For years now, I've been asked if console gaming on a projector is a viable option. How do factors like input lag, image quality, colors, and built-in speakers affect the experience? There are many different devices on the market, but we tested out the affordable ViviMAGE Explore 3 that costs $200 and the mid-range BenQ TH585 that comes in at $600. While both perform admirably when you're viewing films, shows, or other content, they don't quite match other affordable TVs with low input lag like the TCL 6-Series R625. With that said, a massive image takes immersion to unprecedented levels.
Both the TH585 and Explore 3 are 1080p projectors. We decided against using 4K ones, as many start at the prohibitively-expensive $1,500 range and go up from there. That's a lot more expensive than many 4K TVs with low input lag, which is, in my opinion, the most important metric when it comes to gaming. Low input lag results in more precise controls, which, in turn, results in a much more pleasant gaming experience.
The TH585 projector features a brightness of 3,500 lumens, a 10,000:1 contrast ratio, a built-in speaker, 15,000 hours of lamp life, a dual-voltage power supply, so it'll work all over the world. However, the highlight of the device has to be the "Game Mode." It appears to tighten up the input lag and response time, making your controller actions feel much more immediate and precise.
I played Anthem, Destiny 2, Doom Eternal, Gears 5, Monster Hunter World: Iceborne, and Ori and the Will of the Wisps on the TH585 using an Xbox One X. While 60 frames per second (FPS) games like Doom Eternal, Gears 5, and Ori and the Will of the Wisps performed really well – with minimal input lag – Anthem and Destiny 2 were a little difficult to aim because they run at 30 FPS on the console. If you're going to be using a projector, I'd recommend sticking to 60 FPS titles.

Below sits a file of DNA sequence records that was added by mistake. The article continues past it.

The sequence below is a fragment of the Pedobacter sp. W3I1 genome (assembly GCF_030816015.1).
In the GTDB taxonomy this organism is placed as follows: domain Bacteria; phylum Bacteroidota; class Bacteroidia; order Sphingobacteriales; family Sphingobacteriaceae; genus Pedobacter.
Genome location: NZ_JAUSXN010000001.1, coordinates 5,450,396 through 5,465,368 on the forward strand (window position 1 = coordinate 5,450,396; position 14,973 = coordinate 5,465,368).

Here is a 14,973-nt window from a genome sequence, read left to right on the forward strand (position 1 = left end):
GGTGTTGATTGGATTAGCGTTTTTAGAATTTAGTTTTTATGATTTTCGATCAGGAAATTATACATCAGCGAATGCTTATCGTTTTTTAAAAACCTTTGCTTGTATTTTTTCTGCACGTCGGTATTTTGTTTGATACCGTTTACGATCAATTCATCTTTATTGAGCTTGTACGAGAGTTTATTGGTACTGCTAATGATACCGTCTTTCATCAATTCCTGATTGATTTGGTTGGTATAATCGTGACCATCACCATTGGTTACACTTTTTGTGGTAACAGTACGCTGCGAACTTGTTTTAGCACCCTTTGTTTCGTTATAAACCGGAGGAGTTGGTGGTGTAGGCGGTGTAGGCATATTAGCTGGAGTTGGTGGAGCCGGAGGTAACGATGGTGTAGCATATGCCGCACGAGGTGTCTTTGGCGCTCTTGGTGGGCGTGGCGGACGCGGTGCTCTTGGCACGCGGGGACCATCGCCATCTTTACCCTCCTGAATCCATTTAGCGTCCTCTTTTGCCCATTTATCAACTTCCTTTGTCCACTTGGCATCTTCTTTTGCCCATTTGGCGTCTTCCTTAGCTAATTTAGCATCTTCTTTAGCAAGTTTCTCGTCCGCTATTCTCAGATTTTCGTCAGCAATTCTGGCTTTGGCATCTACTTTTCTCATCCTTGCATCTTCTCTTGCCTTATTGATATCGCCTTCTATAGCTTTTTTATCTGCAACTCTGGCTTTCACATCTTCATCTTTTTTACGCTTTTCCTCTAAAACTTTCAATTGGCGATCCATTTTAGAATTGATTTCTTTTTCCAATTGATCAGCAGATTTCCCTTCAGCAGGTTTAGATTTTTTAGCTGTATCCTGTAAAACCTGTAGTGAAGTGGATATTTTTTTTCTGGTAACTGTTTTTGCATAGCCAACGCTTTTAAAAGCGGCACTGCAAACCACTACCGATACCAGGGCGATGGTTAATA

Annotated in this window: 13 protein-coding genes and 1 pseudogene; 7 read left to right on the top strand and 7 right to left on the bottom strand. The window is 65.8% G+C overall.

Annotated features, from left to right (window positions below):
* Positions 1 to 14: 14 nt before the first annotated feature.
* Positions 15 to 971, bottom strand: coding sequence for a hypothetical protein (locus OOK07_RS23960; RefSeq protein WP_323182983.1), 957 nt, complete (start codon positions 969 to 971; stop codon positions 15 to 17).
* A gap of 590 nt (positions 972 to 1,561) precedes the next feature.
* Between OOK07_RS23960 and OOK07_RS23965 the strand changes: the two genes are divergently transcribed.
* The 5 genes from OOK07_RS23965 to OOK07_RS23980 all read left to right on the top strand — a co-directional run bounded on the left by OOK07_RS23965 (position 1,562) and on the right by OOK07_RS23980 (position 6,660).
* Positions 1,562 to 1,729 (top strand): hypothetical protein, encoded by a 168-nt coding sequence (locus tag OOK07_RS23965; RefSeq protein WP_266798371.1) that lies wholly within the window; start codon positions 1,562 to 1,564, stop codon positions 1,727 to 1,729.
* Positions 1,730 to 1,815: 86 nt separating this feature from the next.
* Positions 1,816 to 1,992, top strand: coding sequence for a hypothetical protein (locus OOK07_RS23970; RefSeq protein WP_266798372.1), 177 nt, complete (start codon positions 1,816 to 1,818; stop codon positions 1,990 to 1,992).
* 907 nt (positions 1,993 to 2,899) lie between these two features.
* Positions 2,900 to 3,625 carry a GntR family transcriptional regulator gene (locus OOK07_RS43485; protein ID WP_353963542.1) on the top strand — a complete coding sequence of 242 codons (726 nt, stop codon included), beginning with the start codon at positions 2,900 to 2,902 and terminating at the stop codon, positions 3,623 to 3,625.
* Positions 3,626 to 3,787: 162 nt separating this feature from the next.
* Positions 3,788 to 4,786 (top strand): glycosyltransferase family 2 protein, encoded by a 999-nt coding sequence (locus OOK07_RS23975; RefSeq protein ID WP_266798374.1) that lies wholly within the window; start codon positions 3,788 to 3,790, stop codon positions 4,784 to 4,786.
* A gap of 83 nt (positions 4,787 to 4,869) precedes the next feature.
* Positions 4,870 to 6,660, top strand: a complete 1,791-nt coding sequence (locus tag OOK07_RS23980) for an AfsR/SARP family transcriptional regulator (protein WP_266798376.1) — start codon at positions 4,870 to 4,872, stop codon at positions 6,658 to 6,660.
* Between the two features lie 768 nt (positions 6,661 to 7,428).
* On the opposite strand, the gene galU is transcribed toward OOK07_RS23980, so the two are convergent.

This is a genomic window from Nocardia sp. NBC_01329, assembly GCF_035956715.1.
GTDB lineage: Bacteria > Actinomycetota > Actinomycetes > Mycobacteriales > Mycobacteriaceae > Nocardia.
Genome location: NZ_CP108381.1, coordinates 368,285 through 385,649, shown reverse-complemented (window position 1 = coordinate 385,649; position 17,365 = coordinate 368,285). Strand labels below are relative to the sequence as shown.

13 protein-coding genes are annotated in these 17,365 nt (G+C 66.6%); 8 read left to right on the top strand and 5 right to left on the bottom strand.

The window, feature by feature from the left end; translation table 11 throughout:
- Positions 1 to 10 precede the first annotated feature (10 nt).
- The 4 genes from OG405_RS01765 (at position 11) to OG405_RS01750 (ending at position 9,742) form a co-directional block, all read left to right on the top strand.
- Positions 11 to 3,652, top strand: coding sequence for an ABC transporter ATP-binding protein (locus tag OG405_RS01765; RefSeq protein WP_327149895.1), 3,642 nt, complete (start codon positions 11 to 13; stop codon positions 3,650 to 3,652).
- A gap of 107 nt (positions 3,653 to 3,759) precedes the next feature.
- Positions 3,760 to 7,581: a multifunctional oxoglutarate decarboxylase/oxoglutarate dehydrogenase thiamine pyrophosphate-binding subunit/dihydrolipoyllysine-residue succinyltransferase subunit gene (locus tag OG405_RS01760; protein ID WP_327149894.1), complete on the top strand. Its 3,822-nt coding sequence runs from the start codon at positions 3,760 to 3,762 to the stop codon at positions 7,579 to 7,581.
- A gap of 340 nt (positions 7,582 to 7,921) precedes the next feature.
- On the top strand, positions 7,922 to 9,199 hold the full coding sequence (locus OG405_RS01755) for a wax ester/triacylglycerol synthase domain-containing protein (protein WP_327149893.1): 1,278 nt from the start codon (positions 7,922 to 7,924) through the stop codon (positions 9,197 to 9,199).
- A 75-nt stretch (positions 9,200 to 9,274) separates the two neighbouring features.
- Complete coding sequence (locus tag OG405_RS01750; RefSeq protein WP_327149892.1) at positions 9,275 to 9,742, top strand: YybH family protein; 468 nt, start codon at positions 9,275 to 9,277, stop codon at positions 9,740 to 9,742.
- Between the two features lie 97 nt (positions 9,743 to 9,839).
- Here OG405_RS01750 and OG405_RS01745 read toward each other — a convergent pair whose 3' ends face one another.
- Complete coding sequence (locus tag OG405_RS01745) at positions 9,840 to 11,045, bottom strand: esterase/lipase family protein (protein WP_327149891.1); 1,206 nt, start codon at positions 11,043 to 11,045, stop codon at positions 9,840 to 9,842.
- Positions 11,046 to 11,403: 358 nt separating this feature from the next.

The Explore 3 projector features a comparable brightness to the TH585, includes a dual-voltage power supply, but has an 8,000:1 contrast ratio. However, it makes up for that by offering great surround sound speakers and 60,000 hours of lamp life. The image quality on the Explore 3 isn't as good as the TH585, particularly the vibrancy of the colors, but the price is $400 less.
Just like the TH585, I played Anthem, Destiny 2, Doom Eternal, Gears 5, Monster Hunter World: Iceborne, and Ori and the Will of the Wisps on the Explore 3 using an Xbox One X. Again, 60 FPS games like Doom Eternal, Gears 5, and Ori and the Will of the Wisps performed well – with minimal input lag, though more than the TH585 on Game Mode – but Anthem and Destiny 2 were a little difficult to aim because of their low frame rate on the console.
I personally wouldn't recommend playing 30 FPS games on a projector because they feel incredibly choppy. 60 FPS titles fare much better, but 4K televisions still have the upper hand when it comes to input lag. Everything is just a little bit smoother and more responsive on the TCL 6-Series and the Sony X900F. The next generation of consoles is launching this holiday season and games appear to be targeting 60 FPS at a bare minimum. Hopefully, that's going to be the end of 30 FPS games.
Now, you might ask, "can you really tell the difference when it comes to input lag?" Well, the short answer to that is "yes." Even games like Destiny 2 – that run at 30 FPS – feel much smoother on a 4K display with low input lag than they do on the Explore 3 or the TH585 with Game Mode enabled.
Higher input lag figures don't render these projectors unplayable by any stretch of the imagination, but you do have to wrestle with the controls a little bit. The precision to get on a 4K display isn't there when you're gaming on a projector. The difference is slight, but it's noticeable.
However, there's one area where TVs can't compete, and that's immersion. The benefit a projector offers is the ability to scale up the image dramatically. When you're playing on a 120-inch screen, or larger, it just feels more immersive. You can't beat the experience, no matter if you're on a 65-inch 4K display.
It's hard to describe how it feels when you're controlling the action from a projector that encompasses your entire wall. There's a sense of elation that I haven't experienced in a while since I mostly use gaming monitors or high-pixel density TVs. I wouldn't say gaming on a projector is better than a TV, but it's way more fun. If you do decide to game on a projector, just have some external speakers handy.
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